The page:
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“bad faith” – the documentary

Long-Term Disability (LTD) seems like a good idea. After all, 1 out of 3 U.S. workers will require some form of supplemental disability income during their lifetime. Since most workers can only survive 3 months out of work, it makes LTD insurance sound better all the time. At least that is what the insurance companies want… Read More

Novel approach for regenerating nerves

Currently there is no treatment for recovering human nerve function after injury to the brain or spinal cord because central nervous system neurons have a very limited capability of self-repair and regeneration. Regeneration in the central nervous system requires neural activity, not just neuronal growth factors alone. Chemical neurotransmitters relay, amplify and modulate signals between… Read More

Tips for Fibromyalgia patients having elective surgery

The thought of elective surgery for Fibromyalgia patients can be daunting; considering that surgery was often the onset for their developing Fibromyalgia in the first place. The Oregon Fibromyalgia Team offers helpful tips for FMS patients preparing for elective surgery. If an endotracheal tube is anticipated request a soft neck collar. Request that your arm… Read More

New myofascial pain syndrome imaging technique

Myofascial pain and Fibromyalgia are sometimes confused for each other, but the conditions are clinically different. Fibromyalgia is a chronic condition typically characterized by widespread pain in muscles, ligaments, and tendons, as well as fatigue and multiple tender points. Myofascial pain syndrome, is a more localized pain that is associated with trigger point tenderness. A… Read More

Cognitive problems increased in older patients who undergo surgery

Patients who have elective surgery that requires general anesthesia sometimes experience postoperative cognitive dysfunction (POCD). For some time, heart surgery patients have been known to be at risk for POCD–problems with memory, concentration , and processing of information. Terri Monk, M.D., anesthesiologist Durham Veterans Affairs Medical Center and Duke University, reports in the January 1… Read More

Fibromyalgia fact sheet from NIAMS

The National Institute of Arthritis and Musculoskeletal and Skin Disease (NIAMS) offers basic information about fibromyalgia and the common symptoms. NIAMS is part of the National Institutes of Health (NIH)… Read More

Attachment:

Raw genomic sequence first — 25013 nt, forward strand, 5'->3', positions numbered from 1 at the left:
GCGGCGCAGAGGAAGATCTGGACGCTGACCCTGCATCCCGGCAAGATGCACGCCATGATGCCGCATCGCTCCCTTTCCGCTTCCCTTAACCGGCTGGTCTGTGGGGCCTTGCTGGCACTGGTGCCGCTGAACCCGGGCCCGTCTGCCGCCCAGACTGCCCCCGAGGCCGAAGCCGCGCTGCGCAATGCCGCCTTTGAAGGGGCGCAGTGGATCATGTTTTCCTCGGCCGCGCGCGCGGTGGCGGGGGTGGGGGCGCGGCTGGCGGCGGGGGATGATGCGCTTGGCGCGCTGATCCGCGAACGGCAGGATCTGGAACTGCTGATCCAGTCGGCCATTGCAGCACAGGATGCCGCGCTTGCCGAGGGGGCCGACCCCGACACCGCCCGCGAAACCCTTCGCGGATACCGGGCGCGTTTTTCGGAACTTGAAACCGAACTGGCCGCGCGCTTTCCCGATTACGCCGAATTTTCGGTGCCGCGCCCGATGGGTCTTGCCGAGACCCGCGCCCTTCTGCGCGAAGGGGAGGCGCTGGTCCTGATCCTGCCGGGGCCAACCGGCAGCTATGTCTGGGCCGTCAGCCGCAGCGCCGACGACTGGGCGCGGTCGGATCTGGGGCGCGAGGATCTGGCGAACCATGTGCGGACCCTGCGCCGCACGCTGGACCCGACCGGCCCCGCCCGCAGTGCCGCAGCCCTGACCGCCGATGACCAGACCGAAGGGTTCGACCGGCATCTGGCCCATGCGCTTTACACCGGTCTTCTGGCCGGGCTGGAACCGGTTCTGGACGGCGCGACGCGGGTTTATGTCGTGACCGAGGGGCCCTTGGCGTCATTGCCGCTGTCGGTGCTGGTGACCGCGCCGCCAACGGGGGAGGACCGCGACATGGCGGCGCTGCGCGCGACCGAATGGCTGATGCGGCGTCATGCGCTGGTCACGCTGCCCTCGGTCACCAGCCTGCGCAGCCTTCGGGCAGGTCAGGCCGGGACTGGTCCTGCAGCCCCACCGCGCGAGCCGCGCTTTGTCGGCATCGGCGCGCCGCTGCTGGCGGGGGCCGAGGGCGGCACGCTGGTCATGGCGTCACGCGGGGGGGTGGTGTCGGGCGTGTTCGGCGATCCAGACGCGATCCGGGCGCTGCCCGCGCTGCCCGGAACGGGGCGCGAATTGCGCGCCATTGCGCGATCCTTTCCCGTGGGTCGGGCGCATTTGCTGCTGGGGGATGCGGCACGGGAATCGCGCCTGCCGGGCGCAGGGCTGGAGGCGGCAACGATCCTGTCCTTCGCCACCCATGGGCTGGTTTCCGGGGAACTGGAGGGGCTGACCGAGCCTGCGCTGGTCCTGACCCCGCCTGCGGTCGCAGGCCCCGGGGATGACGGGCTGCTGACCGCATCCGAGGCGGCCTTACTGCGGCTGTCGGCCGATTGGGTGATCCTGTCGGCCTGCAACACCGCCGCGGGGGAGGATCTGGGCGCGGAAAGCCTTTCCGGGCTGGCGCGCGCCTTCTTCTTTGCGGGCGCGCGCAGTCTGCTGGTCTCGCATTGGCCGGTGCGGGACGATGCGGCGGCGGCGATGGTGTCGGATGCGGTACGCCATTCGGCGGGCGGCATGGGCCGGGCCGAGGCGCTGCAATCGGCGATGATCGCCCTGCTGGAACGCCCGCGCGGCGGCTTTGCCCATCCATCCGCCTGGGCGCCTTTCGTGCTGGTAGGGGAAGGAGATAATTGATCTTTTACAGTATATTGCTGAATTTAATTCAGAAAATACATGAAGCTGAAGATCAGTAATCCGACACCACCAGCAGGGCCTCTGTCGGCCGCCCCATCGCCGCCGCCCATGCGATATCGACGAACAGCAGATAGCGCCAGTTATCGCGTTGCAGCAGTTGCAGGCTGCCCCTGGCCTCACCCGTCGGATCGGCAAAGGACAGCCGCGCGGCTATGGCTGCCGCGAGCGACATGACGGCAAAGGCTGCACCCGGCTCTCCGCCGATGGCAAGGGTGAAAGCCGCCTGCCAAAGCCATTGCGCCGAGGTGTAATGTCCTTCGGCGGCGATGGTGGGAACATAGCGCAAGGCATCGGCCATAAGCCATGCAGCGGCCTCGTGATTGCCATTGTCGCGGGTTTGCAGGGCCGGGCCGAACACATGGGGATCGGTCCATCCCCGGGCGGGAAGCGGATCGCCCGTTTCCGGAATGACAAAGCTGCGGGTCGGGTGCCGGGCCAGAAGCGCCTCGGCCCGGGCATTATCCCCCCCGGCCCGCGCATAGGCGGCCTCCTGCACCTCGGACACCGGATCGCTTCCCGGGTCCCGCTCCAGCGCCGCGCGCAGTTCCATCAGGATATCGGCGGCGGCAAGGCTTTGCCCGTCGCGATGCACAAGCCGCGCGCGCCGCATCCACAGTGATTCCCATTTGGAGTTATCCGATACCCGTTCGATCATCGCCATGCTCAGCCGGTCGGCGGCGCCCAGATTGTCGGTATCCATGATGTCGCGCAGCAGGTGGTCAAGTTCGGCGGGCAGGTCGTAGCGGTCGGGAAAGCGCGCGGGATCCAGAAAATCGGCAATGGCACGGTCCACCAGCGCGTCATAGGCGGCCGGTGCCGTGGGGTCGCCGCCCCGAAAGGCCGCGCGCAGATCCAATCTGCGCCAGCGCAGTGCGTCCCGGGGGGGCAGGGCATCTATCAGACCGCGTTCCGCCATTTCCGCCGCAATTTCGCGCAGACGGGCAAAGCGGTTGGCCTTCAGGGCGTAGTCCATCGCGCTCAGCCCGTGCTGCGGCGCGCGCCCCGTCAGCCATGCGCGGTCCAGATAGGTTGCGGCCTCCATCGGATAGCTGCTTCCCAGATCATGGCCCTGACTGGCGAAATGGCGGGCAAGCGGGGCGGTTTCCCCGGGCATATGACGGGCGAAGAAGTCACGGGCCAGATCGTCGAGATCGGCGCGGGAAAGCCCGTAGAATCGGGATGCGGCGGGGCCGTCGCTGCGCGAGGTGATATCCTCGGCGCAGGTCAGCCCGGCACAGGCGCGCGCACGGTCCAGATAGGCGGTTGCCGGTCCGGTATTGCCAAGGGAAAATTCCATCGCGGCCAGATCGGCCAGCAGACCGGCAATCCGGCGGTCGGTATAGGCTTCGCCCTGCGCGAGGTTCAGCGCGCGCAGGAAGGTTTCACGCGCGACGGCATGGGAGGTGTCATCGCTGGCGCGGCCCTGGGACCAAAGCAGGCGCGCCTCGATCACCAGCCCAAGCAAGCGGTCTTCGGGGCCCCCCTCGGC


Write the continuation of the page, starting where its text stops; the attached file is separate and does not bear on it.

New guidelines for lower back treatment

After a thorough analysis of published research by investigators at the Oregon Evidence-Based Practice Center at Oregon Health & Science University, the American Pain Society and the American College of Physicians are set to issue new treatment guidelines for lower back treatment. With about 1 in 4 Americans experiencing lower back pain at least once… Read More

Gene therapy reduces arthritis pain

New gene therapy procedures improve results over old proceedures that were invasive and often caused nerve damage. The current study was done on genetically engineered mice that develop osteoarthritis–like humans. The new therapy can be injected anywhere in an affected area and the treatment will locate the nerve endings… Read More

Arthritis research without the use of laboratory animals

At some point, medical research often involves laboratory animals. Researchers at the University of Missouri-Columbia’s Comparative Orthopedic Laboratory have found a way to minimize the use of laboratory animals when it comes to arthritis research. The Mizzou researchers have developed an in vitro model using small sections of joint capsule and cartilage that are typically… Read More

Artificial disc provides faster healing and less pain

This past July, the Federal Drug Administration (FDA) approved the first artificial neck disc. The traditional treatment for cervical degenerative disc disease (DDD) is to remove the diseased disc in a patient’s neck and then fuse two or more bony vertebrae. Degenerative disc disease is a normal part of aging and occurs when our intervertebral… Read More

Preventing adverse drug reactions in older adults

Drug therapy in older adults often consists of preventing illnesses by decreasing the risks so an illness will never affect them. Several factors should be considered when older adults are prescribed drugs, as reported by Tufts University School of Medicine clinicians in an article recently published in the American Family Physician. An older patient that… Read More

Widely-used numeric rating for pain found to be flawed

A common practice among health-care professionals is to determine the severity of a patient’s pain by asking them to rate their pain from 0 (no pain) to 10 (worst pain). It’s a quick and easy way, but research indicates it may not be reliable. Until now no one has bothered to evaluate the accuracy of… Read More